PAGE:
The family of an Australian Aboriginal soldier who was killed during the First World War have been reunited with his war medals.
Private Arthur Walker’s great-grandson, John Lochowiak, was given the medals by a relative after she saw him at the unveiling of the Aboriginal and Torres Strait Islander War Memorial.
Mr Lochowiak said: ‘Being killed overseas is a big deal for anyone, but in Aboriginal tradition where you are born is where you return when you die, so Arthur was separated from his country.
‘It’s overwhelming to think his mother received these medals after he was killed and now they are back in the right place.’
Private Walker enlisted in 1914 aged 32. He landed at Gallipoli on 25 April, 1915, with the 10th Battalion Australian Infantry. He survived the campaign was killed on the Western Front in 1916 serving with the 50th Battalion. He is commemorated on the memorial to the missing at Villers-Brettonneux.
Lochowiak added: ‘What’s significant is in order for him to enlist he had to say he wasn’t Aboriginal and lie about being married, because of the policy of the time. Because he wasn’t listed as married, the medals were sent to his parents who passed them on to his sister and they went down another side of the family.
‘Getting the medals back is better than winning the lottery because we’ve also found my aunty and cousins.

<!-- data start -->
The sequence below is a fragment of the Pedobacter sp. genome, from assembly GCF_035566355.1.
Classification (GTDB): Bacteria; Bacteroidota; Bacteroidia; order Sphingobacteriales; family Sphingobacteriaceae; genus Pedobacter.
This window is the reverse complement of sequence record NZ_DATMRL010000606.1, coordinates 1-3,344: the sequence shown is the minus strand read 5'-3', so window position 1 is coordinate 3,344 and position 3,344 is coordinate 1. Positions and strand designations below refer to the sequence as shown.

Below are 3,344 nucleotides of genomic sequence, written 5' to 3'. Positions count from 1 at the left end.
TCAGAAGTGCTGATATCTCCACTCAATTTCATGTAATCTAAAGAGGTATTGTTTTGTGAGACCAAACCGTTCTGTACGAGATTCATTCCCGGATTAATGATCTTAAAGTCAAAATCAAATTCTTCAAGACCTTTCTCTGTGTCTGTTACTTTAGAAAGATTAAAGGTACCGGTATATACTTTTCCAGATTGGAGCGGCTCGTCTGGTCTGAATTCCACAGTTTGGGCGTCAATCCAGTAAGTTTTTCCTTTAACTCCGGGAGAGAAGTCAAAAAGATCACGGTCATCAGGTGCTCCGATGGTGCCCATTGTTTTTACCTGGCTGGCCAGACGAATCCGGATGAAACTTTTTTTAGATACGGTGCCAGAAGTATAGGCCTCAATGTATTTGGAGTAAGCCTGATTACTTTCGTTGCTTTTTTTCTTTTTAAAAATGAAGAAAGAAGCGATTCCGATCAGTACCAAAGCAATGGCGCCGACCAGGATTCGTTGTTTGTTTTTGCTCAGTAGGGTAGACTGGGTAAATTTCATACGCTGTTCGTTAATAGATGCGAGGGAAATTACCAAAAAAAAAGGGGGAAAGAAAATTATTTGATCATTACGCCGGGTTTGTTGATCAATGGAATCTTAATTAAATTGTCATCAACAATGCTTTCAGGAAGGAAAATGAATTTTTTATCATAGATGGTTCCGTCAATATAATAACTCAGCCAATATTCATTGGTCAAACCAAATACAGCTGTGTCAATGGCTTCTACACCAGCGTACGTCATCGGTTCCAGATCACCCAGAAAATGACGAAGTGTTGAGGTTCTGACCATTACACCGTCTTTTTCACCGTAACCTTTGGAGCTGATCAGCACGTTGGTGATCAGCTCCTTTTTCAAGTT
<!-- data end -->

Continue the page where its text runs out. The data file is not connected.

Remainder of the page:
‘His body hasn’t come home but it’s almost like his spirit has, 100 years later, so our family is complete.’
The family has a tradition of naming a son in each generation ‘Anzac’ in Private Walker’s memory. The latest holder of the name being 12 years old.
There is more about Australian Aboriginal soldiers in the First World War, here.
Thanks for this important story I had not heard before.`Do you recall which A&TSI War Memorial this occurred at… perhaps Warrnambool in Victoria or somewhere else?
Reblogged this on museumandhistory.com and commented:
More and more of the Aboriginal WWI story comes out – nearly 1000 Indigenous Australians served in WWI and here is just one story about some returned medals – but it much deeper than that. It is about being laid to rest in the Country of your ancestors; it’s about family. The passing of the name ANZAC shows how deep the loss has been for just one family.
I am glad the medals are back home.